VI. Israel as a Colonial Settler State and the Palestinians’ Resistance



Note of the Editorial Board: The following chapter contains one map. For technical reasons these can only be viewed in the pdf version of the book which can be downloaded here.





The Military Regime




Following the war of 1948 and until the eve of the war of 1967 the Palestinians citizens of Israel lived under a military regime and in fact under military occupation. Palestinians faced restrictions on the freedom of movement, restrictions on the freedom of press and opinion and legal confiscation of land and property. Under military law Palestinians faced the possibility of deportations, illegal detentions without trial, curfews, house arrests etc. The end of military rule in 1966 did not end this discrimination that has continued in the 1967 occupied lands.


During the 1956 war, a curfew was imposed on the villages near the border. This was known for the local population. Isshachar Shadmi, an Israeli battalion commander, decided to move the curfew time earlier. 50 of the villages residents, who were working at the neighboring Petah Tekva, got massacred on their way home after a day of work because they were “breaking” a curfew they weren’t aware of.


In the aftermath, some soldiers who were involved went to prison (all of them got pardoned in a year), and the commander was fined 10 prutot (1/100 Israeli pound). The only crime he was convicted of was exceeding his authority by changing the curfew start time. That was the worth of Arab lives in Israel. During the trial of the soldiers one of them testified:


Malinki also said that in response to his question: “What will be the fate of the civilians who return to the village after the curfew [takes effect],” Shadmi said: “I don’t want sentimentality; I don’t want detainees.” When Malinki persisted in his request to receive a straight answer, he claimed that Shadmi said, “Allah Yerhamu” – Arabic for “God have mercy [on their souls].”


Before he died at age of 96 Shadami told the historian Adam Raz, who published the Hebrew language book “Kafr Qasem Massacre: A Political Biography”, that the 1958 court case against him was nothing more than a show trial, staged in order to keep Israel’s security and political elite – including Prime Minister Ben-Gurion, IDF Chief of Staff Moshe Dayan, and GOC Central Command (and later chief of staff) Tzvi Tzur – from having to take responsibility for the massacre.


Shadmi told that the trial, in which he was initially accused of murder but later acquitted, was intended to mislead the international community with regard to Israel’s ostensible pursuit of justice. Raz is convinced that the background to ostensibly staging the trial was pressure from above to conceal “Operation Mole” (Hafarperet), a secret program to expel to Jordan the population of the so-called Triangle of Arab towns, located southeast of Haifa – details of which have never been revealed.


In a meeting of the cabinet on November 23, 1958, about a month before the opening of Shadmi’s trial, Ben-Gurion was already predicting, “From talking with Shadmi, I assume that he will not say that he received an order like that, that one needs to fire…. Tzur isn’t on trial. Shadmi won’t say such a thing.”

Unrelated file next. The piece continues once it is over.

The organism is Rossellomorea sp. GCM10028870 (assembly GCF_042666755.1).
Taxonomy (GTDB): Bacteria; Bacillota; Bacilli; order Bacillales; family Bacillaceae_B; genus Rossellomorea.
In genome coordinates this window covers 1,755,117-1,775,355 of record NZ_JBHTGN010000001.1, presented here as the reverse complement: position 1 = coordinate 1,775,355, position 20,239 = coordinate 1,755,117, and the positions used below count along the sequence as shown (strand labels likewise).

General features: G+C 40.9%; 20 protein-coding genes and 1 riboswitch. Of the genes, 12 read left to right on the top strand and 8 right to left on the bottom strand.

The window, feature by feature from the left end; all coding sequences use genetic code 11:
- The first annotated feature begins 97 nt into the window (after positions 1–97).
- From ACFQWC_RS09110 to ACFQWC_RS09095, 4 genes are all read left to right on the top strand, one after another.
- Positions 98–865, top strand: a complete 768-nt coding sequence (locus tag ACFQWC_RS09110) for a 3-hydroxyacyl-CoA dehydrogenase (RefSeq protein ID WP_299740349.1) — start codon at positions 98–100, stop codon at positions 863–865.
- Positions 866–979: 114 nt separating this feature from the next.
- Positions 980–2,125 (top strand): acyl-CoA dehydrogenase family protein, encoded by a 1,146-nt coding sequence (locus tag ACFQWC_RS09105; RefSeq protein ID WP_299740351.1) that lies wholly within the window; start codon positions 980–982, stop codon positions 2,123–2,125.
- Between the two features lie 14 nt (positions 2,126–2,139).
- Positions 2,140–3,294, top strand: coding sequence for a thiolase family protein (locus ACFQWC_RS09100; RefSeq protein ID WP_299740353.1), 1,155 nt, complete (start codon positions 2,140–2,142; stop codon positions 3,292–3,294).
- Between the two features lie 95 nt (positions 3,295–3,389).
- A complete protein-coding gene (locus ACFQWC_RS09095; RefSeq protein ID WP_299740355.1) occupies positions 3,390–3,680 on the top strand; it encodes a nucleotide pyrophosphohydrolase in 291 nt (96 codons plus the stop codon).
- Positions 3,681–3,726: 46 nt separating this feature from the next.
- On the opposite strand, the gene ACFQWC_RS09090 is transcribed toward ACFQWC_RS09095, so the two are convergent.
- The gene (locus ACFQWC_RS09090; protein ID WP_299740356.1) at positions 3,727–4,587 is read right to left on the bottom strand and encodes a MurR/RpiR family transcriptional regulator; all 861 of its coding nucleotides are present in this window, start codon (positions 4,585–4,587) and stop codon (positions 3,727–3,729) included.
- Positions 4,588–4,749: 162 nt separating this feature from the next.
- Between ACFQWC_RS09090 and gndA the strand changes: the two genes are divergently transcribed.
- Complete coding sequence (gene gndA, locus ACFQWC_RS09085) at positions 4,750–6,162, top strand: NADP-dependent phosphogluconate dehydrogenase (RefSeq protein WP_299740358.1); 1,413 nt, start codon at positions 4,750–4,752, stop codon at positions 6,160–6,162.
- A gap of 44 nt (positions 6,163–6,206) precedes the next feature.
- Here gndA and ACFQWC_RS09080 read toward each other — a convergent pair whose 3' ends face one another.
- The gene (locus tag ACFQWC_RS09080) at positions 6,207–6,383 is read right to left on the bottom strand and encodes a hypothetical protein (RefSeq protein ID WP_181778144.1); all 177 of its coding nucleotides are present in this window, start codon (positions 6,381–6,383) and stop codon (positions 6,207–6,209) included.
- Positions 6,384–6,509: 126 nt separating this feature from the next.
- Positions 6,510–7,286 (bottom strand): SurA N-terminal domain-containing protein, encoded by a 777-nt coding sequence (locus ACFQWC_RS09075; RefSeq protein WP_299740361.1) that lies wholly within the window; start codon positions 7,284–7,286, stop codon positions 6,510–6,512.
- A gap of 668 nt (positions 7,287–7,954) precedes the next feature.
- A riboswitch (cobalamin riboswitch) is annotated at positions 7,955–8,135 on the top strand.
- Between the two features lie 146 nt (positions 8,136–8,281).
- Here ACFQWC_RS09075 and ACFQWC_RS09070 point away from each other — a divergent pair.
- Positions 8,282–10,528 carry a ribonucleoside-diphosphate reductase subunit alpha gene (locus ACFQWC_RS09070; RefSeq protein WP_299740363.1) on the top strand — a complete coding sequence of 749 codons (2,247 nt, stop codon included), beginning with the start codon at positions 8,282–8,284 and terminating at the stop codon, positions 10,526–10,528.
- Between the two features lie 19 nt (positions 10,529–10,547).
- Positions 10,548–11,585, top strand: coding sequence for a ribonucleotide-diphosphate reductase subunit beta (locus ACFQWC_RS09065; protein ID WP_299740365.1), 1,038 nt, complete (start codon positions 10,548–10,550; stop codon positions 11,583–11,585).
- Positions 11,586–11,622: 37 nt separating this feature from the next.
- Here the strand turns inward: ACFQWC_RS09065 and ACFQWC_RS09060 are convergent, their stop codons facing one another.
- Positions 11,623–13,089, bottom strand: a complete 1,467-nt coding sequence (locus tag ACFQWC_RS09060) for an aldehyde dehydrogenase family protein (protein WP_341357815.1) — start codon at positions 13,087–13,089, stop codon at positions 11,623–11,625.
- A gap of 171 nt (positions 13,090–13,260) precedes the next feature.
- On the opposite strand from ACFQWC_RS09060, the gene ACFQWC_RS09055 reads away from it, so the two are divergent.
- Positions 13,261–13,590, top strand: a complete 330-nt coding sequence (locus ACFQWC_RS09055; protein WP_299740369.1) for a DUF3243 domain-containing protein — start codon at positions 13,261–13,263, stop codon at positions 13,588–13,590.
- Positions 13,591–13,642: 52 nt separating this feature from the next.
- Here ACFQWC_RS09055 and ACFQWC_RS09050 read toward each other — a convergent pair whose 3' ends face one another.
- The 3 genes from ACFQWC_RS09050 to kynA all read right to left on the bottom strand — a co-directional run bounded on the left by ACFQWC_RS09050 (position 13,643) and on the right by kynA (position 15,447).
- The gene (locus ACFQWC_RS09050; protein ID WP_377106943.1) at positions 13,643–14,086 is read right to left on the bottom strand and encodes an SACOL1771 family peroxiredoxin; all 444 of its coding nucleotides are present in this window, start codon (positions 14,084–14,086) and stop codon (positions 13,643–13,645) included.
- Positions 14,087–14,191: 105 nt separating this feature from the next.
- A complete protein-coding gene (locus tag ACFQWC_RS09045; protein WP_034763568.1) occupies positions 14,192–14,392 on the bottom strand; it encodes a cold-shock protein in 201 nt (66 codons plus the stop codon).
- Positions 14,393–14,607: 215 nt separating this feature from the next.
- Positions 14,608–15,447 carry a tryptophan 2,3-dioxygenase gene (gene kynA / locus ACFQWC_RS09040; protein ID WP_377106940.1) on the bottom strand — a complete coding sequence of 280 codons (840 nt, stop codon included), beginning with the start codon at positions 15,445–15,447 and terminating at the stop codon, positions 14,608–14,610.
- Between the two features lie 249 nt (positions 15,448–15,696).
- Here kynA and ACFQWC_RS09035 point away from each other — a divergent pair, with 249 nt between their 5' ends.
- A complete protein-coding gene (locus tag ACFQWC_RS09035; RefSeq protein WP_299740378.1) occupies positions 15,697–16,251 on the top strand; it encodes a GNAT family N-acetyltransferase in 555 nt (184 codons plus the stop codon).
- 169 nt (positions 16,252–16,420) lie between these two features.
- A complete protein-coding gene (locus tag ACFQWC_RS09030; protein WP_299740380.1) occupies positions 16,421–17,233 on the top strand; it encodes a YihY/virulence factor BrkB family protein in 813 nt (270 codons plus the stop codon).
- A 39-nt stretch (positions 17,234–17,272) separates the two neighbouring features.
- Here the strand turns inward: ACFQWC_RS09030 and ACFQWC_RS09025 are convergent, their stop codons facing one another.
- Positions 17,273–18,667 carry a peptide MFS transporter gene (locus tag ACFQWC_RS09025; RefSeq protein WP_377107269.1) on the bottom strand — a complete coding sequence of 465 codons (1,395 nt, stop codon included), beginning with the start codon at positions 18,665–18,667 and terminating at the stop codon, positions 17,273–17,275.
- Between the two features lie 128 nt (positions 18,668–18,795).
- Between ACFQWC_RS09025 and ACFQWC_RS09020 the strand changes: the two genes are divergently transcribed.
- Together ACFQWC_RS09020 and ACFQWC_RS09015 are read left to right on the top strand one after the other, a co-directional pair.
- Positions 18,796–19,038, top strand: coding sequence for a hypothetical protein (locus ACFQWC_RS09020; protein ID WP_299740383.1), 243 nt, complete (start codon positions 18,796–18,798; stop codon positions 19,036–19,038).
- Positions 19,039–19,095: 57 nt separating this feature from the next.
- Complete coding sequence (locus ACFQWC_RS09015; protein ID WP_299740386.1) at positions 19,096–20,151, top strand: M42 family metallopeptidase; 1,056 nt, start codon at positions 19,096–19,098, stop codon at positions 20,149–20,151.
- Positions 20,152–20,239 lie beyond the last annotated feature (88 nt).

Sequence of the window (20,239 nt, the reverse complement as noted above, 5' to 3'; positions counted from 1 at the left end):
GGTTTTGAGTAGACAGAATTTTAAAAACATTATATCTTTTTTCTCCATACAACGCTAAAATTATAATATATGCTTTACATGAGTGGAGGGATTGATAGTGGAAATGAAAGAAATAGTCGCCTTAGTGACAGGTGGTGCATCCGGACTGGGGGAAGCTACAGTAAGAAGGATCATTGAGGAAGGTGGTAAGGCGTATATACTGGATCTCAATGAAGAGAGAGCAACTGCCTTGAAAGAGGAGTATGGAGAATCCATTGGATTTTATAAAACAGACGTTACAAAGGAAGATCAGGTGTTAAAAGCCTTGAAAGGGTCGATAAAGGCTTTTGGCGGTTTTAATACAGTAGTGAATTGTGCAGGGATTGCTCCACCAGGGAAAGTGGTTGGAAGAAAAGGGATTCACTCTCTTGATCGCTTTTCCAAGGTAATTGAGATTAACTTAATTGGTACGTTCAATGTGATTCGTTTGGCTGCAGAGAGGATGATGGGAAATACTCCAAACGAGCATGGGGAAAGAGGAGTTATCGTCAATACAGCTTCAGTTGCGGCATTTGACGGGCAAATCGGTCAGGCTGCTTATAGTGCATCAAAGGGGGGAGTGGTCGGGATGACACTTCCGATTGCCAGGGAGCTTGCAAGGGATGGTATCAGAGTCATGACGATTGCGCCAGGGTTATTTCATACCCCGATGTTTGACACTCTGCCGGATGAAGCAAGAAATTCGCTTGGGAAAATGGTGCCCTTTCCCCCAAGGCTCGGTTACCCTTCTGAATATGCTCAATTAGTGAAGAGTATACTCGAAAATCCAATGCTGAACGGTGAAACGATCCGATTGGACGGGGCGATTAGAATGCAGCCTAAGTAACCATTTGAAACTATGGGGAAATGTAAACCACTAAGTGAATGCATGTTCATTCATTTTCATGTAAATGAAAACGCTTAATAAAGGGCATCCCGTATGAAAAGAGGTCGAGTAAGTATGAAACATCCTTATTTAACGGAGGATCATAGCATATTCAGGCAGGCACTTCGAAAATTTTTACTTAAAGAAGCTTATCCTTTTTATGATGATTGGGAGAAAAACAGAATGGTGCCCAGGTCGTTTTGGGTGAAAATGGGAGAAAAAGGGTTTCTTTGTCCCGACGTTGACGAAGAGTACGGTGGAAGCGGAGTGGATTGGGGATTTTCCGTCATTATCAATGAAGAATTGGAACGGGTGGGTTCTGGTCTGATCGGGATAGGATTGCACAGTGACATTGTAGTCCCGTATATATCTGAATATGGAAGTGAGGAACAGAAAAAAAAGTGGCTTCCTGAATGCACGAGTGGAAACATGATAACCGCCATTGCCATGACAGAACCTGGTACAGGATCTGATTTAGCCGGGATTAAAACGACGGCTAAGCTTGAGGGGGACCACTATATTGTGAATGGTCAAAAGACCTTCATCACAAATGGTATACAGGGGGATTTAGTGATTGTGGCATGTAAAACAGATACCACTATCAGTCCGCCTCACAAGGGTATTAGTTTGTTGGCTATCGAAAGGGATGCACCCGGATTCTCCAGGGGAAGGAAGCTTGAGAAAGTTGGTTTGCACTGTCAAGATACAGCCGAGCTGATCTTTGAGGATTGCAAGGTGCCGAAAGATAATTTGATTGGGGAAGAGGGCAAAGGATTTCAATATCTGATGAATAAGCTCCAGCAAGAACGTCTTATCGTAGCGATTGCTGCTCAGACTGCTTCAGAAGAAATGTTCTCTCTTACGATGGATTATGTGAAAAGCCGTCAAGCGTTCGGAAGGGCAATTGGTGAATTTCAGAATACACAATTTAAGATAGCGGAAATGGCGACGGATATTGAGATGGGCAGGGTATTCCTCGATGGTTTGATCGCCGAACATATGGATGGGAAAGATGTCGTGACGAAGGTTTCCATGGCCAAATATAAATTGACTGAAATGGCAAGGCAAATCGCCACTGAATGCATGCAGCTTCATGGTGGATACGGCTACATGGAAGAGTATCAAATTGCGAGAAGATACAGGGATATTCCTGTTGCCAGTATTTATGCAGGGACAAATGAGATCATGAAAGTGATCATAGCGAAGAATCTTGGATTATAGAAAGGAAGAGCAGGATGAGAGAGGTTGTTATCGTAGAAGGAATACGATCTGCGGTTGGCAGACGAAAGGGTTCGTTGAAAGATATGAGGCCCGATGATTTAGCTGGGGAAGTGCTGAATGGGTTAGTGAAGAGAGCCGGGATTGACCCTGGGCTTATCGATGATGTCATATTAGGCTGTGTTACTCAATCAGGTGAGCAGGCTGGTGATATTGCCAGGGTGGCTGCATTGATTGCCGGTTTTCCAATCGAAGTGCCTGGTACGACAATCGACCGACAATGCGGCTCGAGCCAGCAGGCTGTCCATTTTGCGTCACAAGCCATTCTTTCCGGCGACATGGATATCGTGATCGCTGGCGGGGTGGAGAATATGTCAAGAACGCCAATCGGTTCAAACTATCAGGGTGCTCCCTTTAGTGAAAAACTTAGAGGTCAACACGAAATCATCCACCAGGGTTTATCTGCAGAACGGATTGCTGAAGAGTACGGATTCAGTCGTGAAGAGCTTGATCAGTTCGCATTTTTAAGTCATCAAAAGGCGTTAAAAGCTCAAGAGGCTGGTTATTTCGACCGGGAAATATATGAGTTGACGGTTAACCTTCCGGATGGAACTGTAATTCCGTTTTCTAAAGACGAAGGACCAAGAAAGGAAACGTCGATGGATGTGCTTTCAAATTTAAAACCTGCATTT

Shadmi also noted that his father, who until 1958 was president of the Military Court of Appeals, was a friend of Shamgar’s: (later on a Supreme Court Judge) “Shamgar told my father ‘Explain to your son that they aren’t out to get him, but want to protect the IDF.”


According to Shadmi, Ben-Gurion, by means of his underlings, made sure that the military judges appointed to conduct the trial would be among those who had been under Tzur’s command in the Givati Brigade, so they would not exactly feel comfortable incriminating him. “They were not chosen by chance,” Shadmi told. And in their outlooks and political positions, they were aligned with the same party of which Ben-Gurion was an admired leader.


Shadmi thought that his trial was intended to prevent the case from reaching the International Court of Justice, which had been established by the United Nations in The Hague following World War II. “They explained to me that they needed to put me on trial, because if I had tried in my own country and convicted, even if I was fined only a penny, I wouldn’t go to The Hague…. If they didn’t prosecute me I would be tried at The Hague. And that is something that neither I nor the country were interested in.”


In 1986, in an article by Dalia Karpel in the Tel Aviv weekly Ha’ir, Malinki’s widow was quoted as saying: “Part of the trial was conducted behind closed doors and it was clear that it was impossible to go up the chain of command looking for responsible parties, and to reveal the part of the GOC Central Command, chief of staff or even the government in this affair. It would mar the image of the state in the world. Ben-Gurion told my husband: ‘I am asking for a human sacrifice on behalf of the state, just as there are sacrificial casualties, people who fall in war. I promise you that your status and rank will be returned to you.”


On the basis of testimonies, written and recorded, that he gathered, Raz is convinced of Shadmi’s version of events, according to which the whole trial was fixed is true “Ben-Gurion sought an insurance policy that would enable him to point to Shadmi as the one who gave the order, and to stop there…. Shadmi would be prosecuted because Ben-Gurion and his colleagues needed to prove to the public and the political establishment that the chain of command led no further than the brigade commander. And in the end, as noted, [Shadmi] was also exonerated.” [1]




The War of 1956